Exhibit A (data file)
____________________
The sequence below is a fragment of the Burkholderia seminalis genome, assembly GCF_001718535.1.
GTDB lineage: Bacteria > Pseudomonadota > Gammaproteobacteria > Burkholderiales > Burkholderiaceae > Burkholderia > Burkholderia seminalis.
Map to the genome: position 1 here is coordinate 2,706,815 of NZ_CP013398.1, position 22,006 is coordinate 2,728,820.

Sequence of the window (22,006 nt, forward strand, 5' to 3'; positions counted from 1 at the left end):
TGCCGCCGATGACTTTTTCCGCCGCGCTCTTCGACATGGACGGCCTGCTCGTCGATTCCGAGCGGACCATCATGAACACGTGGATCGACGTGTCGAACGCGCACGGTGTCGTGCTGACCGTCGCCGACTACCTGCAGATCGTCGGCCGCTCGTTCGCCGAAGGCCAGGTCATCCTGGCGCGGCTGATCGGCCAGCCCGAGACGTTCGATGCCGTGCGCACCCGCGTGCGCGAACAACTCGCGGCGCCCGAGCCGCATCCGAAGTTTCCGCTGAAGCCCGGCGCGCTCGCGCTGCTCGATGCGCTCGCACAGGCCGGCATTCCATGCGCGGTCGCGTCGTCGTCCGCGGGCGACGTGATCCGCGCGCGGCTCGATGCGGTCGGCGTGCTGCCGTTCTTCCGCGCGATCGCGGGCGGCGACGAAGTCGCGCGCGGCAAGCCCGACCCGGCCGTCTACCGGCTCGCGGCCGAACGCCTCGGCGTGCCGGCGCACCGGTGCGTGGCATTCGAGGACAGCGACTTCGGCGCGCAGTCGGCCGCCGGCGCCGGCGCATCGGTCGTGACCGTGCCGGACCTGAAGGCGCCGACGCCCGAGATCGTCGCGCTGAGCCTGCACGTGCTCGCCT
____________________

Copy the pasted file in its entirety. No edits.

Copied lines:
The sequence below is a fragment of the Burkholderia seminalis genome, assembly GCF_001718535.1.
GTDB lineage: Bacteria > Pseudomonadota > Gammaproteobacteria > Burkholderiales > Burkholderiaceae > Burkholderia > Burkholderia seminalis.
Map to the genome: position 1 here is coordinate 2,706,815 of NZ_CP013398.1, position 22,006 is coordinate 2,728,820.

Sequence of the window (22,006 nt, forward strand, 5' to 3'; positions counted from 1 at the left end):
TGCCGCCGATGACTTTTTCCGCCGCGCTCTTCGACATGGACGGCCTGCTCGTCGATTCCGAGCGGACCATCATGAACACGTGGATCGACGTGTCGAACGCGCACGGTGTCGTGCTGACCGTCGCCGACTACCTGCAGATCGTCGGCCGCTCGTTCGCCGAAGGCCAGGTCATCCTGGCGCGGCTGATCGGCCAGCCCGAGACGTTCGATGCCGTGCGCACCCGCGTGCGCGAACAACTCGCGGCGCCCGAGCCGCATCCGAAGTTTCCGCTGAAGCCCGGCGCGCTCGCGCTGCTCGATGCGCTCGCACAGGCCGGCATTCCATGCGCGGTCGCGTCGTCGTCCGCGGGCGACGTGATCCGCGCGCGGCTCGATGCGGTCGGCGTGCTGCCGTTCTTCCGCGCGATCGCGGGCGGCGACGAAGTCGCGCGCGGCAAGCCCGACCCGGCCGTCTACCGGCTCGCGGCCGAACGCCTCGGCGTGCCGGCGCACCGGTGCGTGGCATTCGAGGACAGCGACTTCGGCGCGCAGTCGGCCGCCGGCGCCGGCGCATCGGTCGTGACCGTGCCGGACCTGAAGGCGCCGACGCCCGAGATCGTCGCGCTGAGCCTGCACGTGCTCGCCT